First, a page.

Silverstone Grand Prix


Silverstone Grand Prix

The rain, the day and the car that blew my mind...

Silverstone. Mid-morning on Friday, 7th July 2012. It’s the British Grand Prix’s opening practice session and the day’s a bastard: rain, mud, rain, mud. The traffic’s backed up to the A5, no one’s allowed to park and the track looks a menace. The stands – what I can see of them – are full of brollies, raincoats and boots. I can hardly make out a face, and when I do, I’m not sure whether it’s laughing or screaming. What is everyone doing, in the rain and mud? Did they really pay to be here? They could be working, or watching this on TV. It’s nearly the middle of the day and I am failing to see the point of motor racing.

Which is selfish, and pathetic, and plain stupid; because I’m here, at the F1 Paddock Club, lucky guest of GH Mumm, official champagne to Formula One. I came by taxi, down small less known, less clogged back roads. I didn’t camp. I didn’t sit on my haunches to eat breakfast. I was guided across the circuit – a Kafkaesque stretch of turnstile, tarmac and miss-direction – to the Paddock’s Astroturfed frontage. I’m dry, on my third glass of Cordon Rouge and just about to tuck into a lunch made for kings. And I’m not even wearing a Polo shirt.

Silverstone Grand Prix Silverstone Grand Prix

Even so, standing on the Paddock’s balcony, I find myself wondering what it’s all about – from a spectator’s point of view. It feels ridiculously expensive, overblown and nothing like Asif Kapadia’s Senna, which – save Fleetwood Mac’s The Chain and Murray Walker shouting ‘And here comes Ayrton Senna!’ – is all I have to go on. Senna (if you haven’t seen it) is the beautiful story of a beautiful man who believes that a beautiful god drives his car through him. I watched it especially for today. And now I’m gutted. Today isn’t anything like Senna. Where are all the heroes? Where’s the god? Where’s the sun, the tight suits, the men with women’s faces? Is anyone going to faint from winning? I haven’t even heard a car, let alone see…

At which point, of course, out of the grey, to my left, comes my first real, living Formula One car. Preceded by a man waving it forward, it emerges from the pits, and stops in front of me, at the lights. I’m transfixed, blown away. Sublimely odd, as long as a transit van, it’s nothing like seeing a Formula 1 car on TV. It dwarfs the driver, whose hands, helmet and face is all I can see. It steams in the rain. Its red body reminds me of the animated armour that grows around the bodies of superheroes. It’s a piece of living metal, a dragon from the future. I’m speechless. I can’t think of anything, not The Chain, not Walker, not even that moment in Senna, when Ayrton finally wins in Brazil, at home, and has to be physically removed from his seat. For a second, it’s just this red animal of a car, in the rain, at Silverstone. And then the lights change, the air turns sonic and bang – it’s gone, a ball of spray and fire, shrinking into the distance.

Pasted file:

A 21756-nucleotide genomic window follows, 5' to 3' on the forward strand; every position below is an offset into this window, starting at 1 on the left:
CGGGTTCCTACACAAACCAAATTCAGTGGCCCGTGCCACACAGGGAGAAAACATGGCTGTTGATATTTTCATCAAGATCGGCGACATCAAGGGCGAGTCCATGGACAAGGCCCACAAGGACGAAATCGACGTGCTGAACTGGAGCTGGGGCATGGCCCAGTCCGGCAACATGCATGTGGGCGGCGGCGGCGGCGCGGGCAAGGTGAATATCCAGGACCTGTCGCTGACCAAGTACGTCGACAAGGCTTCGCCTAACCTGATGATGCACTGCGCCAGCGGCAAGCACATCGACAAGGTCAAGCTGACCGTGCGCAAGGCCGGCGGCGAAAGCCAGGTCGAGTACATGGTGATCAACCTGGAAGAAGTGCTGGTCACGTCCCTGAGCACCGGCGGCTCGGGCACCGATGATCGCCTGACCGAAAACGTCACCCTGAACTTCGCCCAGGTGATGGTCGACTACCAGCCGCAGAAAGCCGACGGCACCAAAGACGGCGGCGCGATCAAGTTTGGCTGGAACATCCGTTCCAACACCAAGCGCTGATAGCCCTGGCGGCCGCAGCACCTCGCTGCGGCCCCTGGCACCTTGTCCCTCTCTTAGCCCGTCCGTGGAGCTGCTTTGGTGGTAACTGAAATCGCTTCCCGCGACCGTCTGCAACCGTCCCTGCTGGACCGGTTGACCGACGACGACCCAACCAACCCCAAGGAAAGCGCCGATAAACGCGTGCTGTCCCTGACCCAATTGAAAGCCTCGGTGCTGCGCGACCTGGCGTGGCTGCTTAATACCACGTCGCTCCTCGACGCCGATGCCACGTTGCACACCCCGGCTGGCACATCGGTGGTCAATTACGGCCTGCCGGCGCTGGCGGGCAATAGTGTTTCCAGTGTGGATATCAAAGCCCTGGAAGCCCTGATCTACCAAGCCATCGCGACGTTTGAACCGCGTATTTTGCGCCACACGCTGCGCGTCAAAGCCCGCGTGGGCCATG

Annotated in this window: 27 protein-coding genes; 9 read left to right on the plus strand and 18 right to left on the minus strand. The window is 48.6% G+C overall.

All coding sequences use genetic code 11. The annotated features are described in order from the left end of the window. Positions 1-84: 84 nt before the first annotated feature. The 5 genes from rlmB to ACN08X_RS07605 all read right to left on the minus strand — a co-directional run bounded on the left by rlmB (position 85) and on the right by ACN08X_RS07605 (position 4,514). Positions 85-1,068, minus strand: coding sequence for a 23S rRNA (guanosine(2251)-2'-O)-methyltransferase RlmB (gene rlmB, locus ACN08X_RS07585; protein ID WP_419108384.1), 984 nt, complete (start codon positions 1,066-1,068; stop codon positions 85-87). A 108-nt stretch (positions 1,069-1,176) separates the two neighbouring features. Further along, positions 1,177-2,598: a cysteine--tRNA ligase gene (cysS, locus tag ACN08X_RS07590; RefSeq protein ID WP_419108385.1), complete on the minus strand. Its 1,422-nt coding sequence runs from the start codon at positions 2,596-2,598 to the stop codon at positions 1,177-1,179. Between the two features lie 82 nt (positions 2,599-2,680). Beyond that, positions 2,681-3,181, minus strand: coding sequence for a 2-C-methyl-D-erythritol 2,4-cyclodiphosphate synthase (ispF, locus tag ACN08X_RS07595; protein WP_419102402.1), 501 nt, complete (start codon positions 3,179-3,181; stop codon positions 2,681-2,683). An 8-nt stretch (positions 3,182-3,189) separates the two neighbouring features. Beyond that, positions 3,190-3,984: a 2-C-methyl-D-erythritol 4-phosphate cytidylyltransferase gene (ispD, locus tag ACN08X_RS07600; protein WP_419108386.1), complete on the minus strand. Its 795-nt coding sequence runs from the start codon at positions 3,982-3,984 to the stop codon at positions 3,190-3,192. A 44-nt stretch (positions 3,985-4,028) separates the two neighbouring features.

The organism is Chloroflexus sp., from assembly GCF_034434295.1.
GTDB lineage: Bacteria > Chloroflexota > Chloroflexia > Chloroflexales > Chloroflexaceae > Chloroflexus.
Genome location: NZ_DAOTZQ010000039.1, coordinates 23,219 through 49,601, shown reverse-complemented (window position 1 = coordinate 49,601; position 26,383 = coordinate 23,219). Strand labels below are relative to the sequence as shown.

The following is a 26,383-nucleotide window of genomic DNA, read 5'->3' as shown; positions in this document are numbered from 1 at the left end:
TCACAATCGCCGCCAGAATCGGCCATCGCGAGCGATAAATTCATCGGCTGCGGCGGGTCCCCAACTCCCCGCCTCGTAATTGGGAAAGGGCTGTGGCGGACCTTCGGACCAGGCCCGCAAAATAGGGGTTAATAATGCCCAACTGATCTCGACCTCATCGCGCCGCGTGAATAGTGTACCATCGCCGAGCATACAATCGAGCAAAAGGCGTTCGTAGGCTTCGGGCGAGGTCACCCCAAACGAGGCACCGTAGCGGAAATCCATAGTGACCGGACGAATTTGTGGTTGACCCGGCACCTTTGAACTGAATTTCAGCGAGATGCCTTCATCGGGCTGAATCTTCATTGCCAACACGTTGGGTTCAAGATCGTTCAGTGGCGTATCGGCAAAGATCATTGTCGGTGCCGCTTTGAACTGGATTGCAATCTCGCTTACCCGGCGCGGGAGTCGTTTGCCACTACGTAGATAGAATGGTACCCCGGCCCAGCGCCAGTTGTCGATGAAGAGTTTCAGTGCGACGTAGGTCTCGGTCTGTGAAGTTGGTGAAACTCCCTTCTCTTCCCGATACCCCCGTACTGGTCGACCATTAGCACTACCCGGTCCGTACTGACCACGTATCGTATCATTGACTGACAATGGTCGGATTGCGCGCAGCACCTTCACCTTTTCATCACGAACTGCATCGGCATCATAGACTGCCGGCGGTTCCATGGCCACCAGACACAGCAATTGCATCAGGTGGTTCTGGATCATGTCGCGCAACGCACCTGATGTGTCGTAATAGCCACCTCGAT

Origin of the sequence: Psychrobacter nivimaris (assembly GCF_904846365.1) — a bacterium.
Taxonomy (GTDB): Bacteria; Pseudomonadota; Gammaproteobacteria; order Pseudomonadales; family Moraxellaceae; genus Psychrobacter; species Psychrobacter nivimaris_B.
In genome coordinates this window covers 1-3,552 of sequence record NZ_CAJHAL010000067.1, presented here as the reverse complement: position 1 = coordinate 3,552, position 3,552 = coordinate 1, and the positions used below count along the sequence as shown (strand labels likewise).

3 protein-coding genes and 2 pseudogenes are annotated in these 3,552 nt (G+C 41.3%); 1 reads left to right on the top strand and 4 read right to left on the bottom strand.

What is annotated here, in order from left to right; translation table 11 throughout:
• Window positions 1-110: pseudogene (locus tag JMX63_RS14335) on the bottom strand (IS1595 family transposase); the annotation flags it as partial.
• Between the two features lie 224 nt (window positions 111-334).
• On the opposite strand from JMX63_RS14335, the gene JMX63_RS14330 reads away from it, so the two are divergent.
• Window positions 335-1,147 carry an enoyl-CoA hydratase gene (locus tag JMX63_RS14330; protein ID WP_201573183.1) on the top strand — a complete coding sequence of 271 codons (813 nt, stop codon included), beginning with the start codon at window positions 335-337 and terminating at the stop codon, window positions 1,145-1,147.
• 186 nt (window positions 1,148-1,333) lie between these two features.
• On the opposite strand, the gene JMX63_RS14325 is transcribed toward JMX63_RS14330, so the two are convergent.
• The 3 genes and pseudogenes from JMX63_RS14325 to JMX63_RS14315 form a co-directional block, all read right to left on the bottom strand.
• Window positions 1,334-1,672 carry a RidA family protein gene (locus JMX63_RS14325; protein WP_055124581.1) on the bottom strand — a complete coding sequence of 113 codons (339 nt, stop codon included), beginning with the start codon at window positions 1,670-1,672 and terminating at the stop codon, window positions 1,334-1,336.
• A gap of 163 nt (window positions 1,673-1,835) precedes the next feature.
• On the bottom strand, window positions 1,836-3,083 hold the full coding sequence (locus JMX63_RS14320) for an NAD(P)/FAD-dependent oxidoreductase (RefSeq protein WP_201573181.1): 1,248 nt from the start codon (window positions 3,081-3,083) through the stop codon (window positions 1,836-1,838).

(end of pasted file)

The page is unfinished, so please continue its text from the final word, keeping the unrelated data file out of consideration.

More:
With which, I get it. The weather’s not important. In fact, the rain’s a bonus – so long as nothing’s cancelled. The young Senna’s landmark drive, in Monaco, in 1984, was all about the rain. It made Senna, and by extension, his car. Dangerous, hard, it makes for extraordinary racing. The stands know this; and now so do I. It’s second practice time, and no one’s going home, whatever the traffic, the mud, the bastard day.

Silverstone Grand Prix Silverstone Grand Prix Silverstone Grand Prix Silverstone Grand Prix Silverstone Grand Prix Silverstone Grand Prix Silverstone Grand Prix